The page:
If you follow this link to the John Muir Trail , you can see where Lauren and I will be hiking this summer, and even explore some photos that other people have taken in the area. You can also search through their growing database of hikes in your desired area, which come complete with an elevation profile and time estimate.

Sunday, April 26, 2009


Ben, Lauren, Nicole and Comet

This weekend we headed to Lake Morena for our second Annual Day Zero Pacific Crest Trail Kick Off. The sendoff event for the current class of PCT hikers is basically a great excuse to get together with friends and enjoy some crisp mountain air and walk a few miles of the trail. As always, it was great to catch up with Comet & Nicole and Clearwater.

Walt, Lauren, Ben and Pat

Our highlight was when our A.T. trail angels Walt and Pat (Waynesboro, VA) appeared on the trail during a morning stroll, having kept it a secret from us that they drove across the country in the PCT XPRS to attend the kickoff.

Gear Contest

Besides catching up with friends, we enjoyed the home made gear contest, Squatch's fourth movie Walked, Shooter's rough cut of Tell it on the Mountain and a few trail seminars. I also managed to grab a pretty good sunburn under the clear dessert sky.

Good luck, class of 2009.

Wednesday, April 22, 2009

Another Route to Katahdin

Google Maps GA to ME

I like the new-ish feature on Google Maps that calculates walking routes and times between landmarks. Should take 18 days and 10 hours to walk from Springer Mountain, Georgia to Mt. Katahdin, Maine. Could have used this and shaved about a thousand miles from our trip.

Walking directions to Mt Katahdin

There you go. Now we know.

Tuesday, April 21, 2009

Adventure Travel with Children

Aiken/Widom Family

In preparation for our 2009 John Muir Trail hike, my research daydreaming led to the travel log of the Aiken/Widom Family, who completed the JMT together in 2007. (photo gallery)

Actually, the JMT was just the final leg of their year off adventure, which included world travel with their 10 and 12 year old children to Europe, Africa, South America and Asia.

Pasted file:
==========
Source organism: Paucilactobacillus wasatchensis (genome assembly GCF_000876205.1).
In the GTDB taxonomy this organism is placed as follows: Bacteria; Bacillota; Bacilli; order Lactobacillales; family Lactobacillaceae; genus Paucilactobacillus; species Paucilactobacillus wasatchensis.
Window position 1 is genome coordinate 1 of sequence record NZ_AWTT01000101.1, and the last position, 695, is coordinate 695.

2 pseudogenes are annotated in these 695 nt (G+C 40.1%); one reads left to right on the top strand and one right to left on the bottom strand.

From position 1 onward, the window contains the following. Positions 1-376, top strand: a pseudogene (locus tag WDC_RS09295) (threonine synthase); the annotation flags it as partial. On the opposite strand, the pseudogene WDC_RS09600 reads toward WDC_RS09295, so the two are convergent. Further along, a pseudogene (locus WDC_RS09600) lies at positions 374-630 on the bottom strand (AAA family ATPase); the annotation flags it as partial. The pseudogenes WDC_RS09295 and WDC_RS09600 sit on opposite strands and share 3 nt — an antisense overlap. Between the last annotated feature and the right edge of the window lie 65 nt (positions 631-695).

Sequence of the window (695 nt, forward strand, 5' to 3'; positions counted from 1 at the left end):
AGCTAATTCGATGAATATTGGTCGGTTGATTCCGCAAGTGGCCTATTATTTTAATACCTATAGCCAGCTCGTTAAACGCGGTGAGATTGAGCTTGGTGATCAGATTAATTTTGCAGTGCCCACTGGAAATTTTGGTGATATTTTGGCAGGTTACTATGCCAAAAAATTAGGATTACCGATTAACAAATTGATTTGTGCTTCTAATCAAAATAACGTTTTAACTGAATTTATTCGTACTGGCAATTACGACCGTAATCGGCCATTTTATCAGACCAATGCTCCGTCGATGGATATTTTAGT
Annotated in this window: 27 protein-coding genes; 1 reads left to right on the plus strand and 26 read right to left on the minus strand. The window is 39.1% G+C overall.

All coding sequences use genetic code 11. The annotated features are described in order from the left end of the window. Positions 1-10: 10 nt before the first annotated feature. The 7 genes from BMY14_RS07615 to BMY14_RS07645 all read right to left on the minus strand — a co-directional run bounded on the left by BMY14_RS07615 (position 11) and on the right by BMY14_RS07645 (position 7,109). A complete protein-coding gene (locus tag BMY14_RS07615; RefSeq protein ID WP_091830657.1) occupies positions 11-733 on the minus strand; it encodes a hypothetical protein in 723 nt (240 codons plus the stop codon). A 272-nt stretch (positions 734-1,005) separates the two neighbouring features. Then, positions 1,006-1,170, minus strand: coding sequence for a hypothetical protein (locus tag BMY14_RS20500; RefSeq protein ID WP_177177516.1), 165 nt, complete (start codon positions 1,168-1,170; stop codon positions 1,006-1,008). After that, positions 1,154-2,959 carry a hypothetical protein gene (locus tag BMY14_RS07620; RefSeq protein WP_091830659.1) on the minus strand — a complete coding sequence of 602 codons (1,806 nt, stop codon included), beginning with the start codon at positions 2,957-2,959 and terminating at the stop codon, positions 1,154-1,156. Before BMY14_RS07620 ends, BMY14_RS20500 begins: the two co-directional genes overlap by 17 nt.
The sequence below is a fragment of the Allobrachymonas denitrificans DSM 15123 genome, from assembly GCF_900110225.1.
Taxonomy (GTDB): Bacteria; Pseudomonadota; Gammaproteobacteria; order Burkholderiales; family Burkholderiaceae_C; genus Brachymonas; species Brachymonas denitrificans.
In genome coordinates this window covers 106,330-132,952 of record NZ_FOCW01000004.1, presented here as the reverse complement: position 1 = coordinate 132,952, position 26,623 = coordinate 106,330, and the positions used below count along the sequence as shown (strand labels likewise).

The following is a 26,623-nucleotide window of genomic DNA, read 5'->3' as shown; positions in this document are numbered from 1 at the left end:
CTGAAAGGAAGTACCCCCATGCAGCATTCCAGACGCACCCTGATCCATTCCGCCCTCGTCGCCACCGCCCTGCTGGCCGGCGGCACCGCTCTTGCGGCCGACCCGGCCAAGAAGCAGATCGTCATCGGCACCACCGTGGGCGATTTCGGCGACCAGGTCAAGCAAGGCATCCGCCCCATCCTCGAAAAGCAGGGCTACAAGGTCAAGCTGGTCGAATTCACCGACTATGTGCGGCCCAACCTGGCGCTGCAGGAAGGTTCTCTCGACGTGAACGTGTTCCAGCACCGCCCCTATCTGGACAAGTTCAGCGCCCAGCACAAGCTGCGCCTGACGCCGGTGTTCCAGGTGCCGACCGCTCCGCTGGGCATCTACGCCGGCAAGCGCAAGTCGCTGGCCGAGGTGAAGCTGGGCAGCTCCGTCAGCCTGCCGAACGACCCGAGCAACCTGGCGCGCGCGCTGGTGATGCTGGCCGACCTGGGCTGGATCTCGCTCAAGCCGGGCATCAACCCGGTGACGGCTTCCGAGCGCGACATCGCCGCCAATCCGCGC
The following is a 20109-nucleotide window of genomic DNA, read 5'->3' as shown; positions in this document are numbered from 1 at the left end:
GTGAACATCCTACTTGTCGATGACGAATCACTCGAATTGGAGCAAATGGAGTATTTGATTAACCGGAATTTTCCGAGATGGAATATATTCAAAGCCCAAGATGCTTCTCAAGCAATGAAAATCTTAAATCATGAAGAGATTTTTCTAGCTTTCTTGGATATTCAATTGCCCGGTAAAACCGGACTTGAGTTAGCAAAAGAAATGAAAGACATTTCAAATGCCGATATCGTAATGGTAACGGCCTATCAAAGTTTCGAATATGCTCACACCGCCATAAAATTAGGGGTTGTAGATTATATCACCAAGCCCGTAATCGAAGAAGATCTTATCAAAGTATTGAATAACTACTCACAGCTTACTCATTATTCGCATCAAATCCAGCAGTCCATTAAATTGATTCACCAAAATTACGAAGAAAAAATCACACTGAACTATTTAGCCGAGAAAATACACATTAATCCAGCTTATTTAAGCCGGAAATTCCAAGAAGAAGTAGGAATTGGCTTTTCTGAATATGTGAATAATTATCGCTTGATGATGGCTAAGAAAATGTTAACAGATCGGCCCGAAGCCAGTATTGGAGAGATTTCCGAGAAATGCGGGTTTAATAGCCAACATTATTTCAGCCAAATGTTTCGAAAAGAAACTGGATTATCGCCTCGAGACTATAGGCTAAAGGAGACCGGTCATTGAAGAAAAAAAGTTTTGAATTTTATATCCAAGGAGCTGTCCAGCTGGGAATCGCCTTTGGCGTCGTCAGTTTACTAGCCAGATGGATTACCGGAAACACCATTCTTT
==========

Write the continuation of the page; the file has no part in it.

Alex and Jennifer have been taking ambitious trips with their children for many years, and have generously posted some essays from their experience:

Sunday, April 19, 2009

The $800 Million Ride

Phil and Blake

Today I picked my Uncle Phil and cousin Blake up from LAX and was able to spend a few hours with them as they prepared for their cross country bike tour. After driving them to their hotel, we unpacked their bikes and then headed to the Omelette Parlor for some brunch and story swapping.

Beginning Tuesday, they will dip their tires in the Pacific at Newport Beach and spend the next 32 days making their way across the country, ending north of Boston, MA. In their words, they'll be learning from past trip experience and won't be pushing too hard, especially early on. They expect to cover over 120 miles per day, maybe averaging a pace of 15 MPH.

Phil called it his “$800,000,000 ride,” explaining that if he had a terminal disease with a short life expectancy, he wouldn't blink an eye about spending a ridiculous fortune just to make it happen.

Priorities. I love it.

If you're interested in following their trip, you can get (hopefully) daily updates over at

Sunday, April 12, 2009

Deep Creek with the Family

Wading Across Chilly Deep Creek

On Friday we took a hike down to Deep Creek. Crossing the chilly creek took a bit of courage, but everyone made it easily.

Soaking in the Big Tub

We had the big hot tub to ourselves for a few relaxing hours, and enjoyed a perfect day.